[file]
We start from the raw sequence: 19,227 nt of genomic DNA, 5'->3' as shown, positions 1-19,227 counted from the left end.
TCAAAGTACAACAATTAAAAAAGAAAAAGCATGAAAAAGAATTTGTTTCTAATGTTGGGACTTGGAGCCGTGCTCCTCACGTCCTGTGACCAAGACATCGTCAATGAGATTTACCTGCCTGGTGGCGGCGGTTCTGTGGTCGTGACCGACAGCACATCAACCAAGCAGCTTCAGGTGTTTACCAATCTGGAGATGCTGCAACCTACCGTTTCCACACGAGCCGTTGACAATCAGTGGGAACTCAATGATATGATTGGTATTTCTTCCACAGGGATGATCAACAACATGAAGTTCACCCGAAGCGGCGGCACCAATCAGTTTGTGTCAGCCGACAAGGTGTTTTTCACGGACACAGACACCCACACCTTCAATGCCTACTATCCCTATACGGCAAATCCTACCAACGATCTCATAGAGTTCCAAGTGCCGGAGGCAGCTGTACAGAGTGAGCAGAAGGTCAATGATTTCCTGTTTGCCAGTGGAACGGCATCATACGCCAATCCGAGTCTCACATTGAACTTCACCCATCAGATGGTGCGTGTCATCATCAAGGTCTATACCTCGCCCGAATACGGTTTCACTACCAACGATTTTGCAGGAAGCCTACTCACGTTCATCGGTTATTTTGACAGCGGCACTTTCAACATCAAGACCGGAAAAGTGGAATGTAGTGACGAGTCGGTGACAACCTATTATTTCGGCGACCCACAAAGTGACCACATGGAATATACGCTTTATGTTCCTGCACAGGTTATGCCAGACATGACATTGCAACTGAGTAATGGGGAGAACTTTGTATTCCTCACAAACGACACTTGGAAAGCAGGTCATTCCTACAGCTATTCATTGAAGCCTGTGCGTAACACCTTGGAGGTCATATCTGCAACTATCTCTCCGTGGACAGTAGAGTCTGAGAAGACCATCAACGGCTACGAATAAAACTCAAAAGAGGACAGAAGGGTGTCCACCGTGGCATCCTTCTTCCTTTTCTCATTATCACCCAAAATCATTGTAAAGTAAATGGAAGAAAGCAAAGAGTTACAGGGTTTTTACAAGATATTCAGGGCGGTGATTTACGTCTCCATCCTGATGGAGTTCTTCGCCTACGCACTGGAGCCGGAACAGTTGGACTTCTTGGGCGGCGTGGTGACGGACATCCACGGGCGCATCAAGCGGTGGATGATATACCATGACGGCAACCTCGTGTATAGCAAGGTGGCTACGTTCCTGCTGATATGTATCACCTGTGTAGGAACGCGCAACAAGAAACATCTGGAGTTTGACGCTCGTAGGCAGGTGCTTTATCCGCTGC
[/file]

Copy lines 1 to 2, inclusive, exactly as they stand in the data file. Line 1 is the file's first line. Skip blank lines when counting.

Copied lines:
We start from the raw sequence: 19,227 nt of genomic DNA, 5'->3' as shown, positions 1-19,227 counted from the left end.
TCAAAGTACAACAATTAAAAAAGAAAAAGCATGAAAAAGAATTTGTTTCTAATGTTGGGACTTGGAGCCGTGCTCCTCACGTCCTGTGACCAAGACATCGTCAATGAGATTTACCTGCCTGGTGGCGGCGGTTCTGTGGTCGTGACCGACAGCACATCAACCAAGCAGCTTCAGGTGTTTACCAATCTGGAGATGCTGCAACCTACCGTTTCCACACGAGCCGTTGACAATCAGTGGGAACTCAATGATATGATTGGTATTTCTTCCACAGGGATGATCAACAACATGAAGTTCACCCGAAGCGGCGGCACCAATCAGTTTGTGTCAGCCGACAAGGTGTTTTTCACGGACACAGACACCCACACCTTCAATGCCTACTATCCCTATACGGCAAATCCTACCAACGATCTCATAGAGTTCCAAGTGCCGGAGGCAGCTGTACAGAGTGAGCAGAAGGTCAATGATTTCCTGTTTGCCAGTGGAACGGCATCATACGCCAATCCGAGTCTCACATTGAACTTCACCCATCAGATGGTGCGTGTCATCATCAAGGTCTATACCTCGCCCGAATACGGTTTCACTACCAACGATTTTGCAGGAAGCCTACTCACGTTCATCGGTTATTTTGACAGCGGCACTTTCAACATCAAGACCGGAAAAGTGGAATGTAGTGACGAGTCGGTGACAACCTATTATTTCGGCGACCCACAAAGTGACCACATGGAATATACGCTTTATGTTCCTGCACAGGTTATGCCAGACATGACATTGCAACTGAGTAATGGGGAGAACTTTGTATTCCTCACAAACGACACTTGGAAAGCAGGTCATTCCTACAGCTATTCATTGAAGCCTGTGCGTAACACCTTGGAGGTCATATCTGCAACTATCTCTCCGTGGACAGTAGAGTCTGAGAAGACCATCAACGGCTACGAATAAAACTCAAAAGAGGACAGAAGGGTGTCCACCGTGGCATCCTTCTTCCTTTTCTCATTATCACCCAAAATCATTGTAAAGTAAATGGAAGAAAGCAAAGAGTTACAGGGTTTTTACAAGATATTCAGGGCGGTGATTTACGTCTCCATCCTGATGGAGTTCTTCGCCTACGCACTGGAGCCGGAACAGTTGGACTTCTTGGGCGGCGTGGTGACGGACATCCACGGGCGCATCAAGCGGTGGATGATATACCATGACGGCAACCTCGTGTATAGCAAGGTGGCTACGTTCCTGCTGATATGTATCACCTGTGTAGGAACGCGCAACAAGAAACATCTGGAGTTTGACGCTCGTAGGCAGGTGCTTTATCCGCTGC